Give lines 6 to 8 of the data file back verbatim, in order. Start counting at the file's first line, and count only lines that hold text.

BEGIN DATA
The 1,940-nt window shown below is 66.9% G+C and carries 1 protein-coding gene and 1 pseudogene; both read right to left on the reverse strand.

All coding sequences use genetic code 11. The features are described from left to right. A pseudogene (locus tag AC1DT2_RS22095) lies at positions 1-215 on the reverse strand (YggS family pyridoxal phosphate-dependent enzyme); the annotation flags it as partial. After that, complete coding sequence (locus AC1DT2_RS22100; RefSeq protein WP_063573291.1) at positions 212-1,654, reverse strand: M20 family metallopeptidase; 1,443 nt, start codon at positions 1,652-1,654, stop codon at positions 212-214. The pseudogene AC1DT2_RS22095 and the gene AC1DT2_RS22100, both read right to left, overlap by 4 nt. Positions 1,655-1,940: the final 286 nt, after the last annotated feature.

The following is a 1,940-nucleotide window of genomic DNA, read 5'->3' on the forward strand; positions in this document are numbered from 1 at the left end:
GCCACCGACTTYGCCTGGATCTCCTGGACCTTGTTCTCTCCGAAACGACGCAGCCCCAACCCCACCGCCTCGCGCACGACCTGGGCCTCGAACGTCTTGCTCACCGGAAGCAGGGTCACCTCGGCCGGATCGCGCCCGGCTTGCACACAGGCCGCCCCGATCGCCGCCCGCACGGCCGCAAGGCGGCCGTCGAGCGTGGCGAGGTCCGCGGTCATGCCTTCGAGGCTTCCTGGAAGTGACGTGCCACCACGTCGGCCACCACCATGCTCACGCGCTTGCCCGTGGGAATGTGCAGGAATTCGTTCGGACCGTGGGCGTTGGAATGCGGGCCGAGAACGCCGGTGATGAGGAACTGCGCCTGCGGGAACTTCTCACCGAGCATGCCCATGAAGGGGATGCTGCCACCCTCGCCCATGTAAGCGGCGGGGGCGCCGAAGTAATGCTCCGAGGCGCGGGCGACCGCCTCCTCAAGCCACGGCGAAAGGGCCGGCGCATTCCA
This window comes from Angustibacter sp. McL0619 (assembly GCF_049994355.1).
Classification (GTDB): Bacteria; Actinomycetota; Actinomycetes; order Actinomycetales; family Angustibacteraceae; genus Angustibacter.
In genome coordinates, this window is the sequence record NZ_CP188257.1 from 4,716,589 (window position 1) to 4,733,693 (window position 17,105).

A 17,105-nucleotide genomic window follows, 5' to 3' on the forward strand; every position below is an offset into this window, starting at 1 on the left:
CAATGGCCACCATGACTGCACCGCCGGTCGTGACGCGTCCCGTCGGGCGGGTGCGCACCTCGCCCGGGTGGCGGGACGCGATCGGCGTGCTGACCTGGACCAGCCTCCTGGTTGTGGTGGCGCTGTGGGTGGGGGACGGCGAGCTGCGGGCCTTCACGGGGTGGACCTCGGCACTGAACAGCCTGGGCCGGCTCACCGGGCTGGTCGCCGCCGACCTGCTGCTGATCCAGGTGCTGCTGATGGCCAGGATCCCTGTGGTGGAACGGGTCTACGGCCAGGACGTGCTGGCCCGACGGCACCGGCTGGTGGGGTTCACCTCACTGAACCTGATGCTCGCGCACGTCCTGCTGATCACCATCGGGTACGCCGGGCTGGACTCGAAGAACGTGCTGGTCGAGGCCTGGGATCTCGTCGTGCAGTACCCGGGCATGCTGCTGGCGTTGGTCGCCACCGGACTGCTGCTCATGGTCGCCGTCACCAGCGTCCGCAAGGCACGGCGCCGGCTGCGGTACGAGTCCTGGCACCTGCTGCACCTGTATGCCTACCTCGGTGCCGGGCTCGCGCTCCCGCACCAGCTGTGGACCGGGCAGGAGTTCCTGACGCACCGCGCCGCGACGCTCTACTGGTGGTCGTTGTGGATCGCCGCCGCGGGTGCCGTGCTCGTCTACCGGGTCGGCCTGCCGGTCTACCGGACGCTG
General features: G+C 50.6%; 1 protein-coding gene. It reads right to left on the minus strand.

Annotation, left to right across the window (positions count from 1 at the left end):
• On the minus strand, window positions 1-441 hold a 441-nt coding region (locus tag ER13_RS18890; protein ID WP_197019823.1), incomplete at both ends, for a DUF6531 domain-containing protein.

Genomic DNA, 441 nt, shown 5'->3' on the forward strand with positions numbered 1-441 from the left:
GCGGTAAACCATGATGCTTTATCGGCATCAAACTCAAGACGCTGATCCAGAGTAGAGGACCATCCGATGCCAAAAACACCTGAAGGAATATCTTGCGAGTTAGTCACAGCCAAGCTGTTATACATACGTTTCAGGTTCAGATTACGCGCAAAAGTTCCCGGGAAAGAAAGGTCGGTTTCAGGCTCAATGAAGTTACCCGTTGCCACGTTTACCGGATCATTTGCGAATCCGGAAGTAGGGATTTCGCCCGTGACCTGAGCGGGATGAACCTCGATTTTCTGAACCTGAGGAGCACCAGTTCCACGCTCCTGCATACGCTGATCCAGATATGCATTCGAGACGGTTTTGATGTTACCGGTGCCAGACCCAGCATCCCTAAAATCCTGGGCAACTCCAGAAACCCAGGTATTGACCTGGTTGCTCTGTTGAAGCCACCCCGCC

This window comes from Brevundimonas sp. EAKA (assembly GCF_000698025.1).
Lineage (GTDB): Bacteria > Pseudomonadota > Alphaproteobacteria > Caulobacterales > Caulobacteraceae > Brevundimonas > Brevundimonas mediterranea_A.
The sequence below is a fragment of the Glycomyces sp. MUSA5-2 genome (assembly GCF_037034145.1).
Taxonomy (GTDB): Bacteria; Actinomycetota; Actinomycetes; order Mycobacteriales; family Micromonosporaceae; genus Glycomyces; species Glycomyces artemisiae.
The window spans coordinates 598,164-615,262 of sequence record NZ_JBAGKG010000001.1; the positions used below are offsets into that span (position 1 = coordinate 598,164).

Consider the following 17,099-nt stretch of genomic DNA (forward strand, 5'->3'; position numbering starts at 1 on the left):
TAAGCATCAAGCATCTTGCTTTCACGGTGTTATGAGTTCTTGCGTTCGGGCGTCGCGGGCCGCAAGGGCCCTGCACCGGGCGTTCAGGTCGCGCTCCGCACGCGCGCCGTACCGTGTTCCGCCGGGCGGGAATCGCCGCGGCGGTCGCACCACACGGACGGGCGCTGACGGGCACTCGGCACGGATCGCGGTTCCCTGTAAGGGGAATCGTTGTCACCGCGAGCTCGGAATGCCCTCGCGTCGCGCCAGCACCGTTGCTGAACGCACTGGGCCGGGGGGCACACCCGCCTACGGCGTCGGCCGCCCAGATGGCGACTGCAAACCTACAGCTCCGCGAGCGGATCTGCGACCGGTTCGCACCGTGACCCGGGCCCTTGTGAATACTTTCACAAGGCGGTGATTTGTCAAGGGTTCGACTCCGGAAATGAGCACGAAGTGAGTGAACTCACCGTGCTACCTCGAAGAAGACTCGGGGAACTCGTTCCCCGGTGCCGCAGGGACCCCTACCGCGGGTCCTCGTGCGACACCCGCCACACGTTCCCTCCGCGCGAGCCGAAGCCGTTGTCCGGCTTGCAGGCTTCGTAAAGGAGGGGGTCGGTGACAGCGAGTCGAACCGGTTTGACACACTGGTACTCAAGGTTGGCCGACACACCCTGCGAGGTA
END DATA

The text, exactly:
Classification (GTDB): Bacteria; Actinomycetota; Actinomycetes; order Actinomycetales; family Angustibacteraceae; genus Angustibacter.
In genome coordinates, this window is the sequence record NZ_CP188257.1 from 4,716,589 (window position 1) to 4,733,693 (window position 17,105).

A 17,105-nucleotide genomic window follows, 5' to 3' on the forward strand; every position below is an offset into this window, starting at 1 on the left: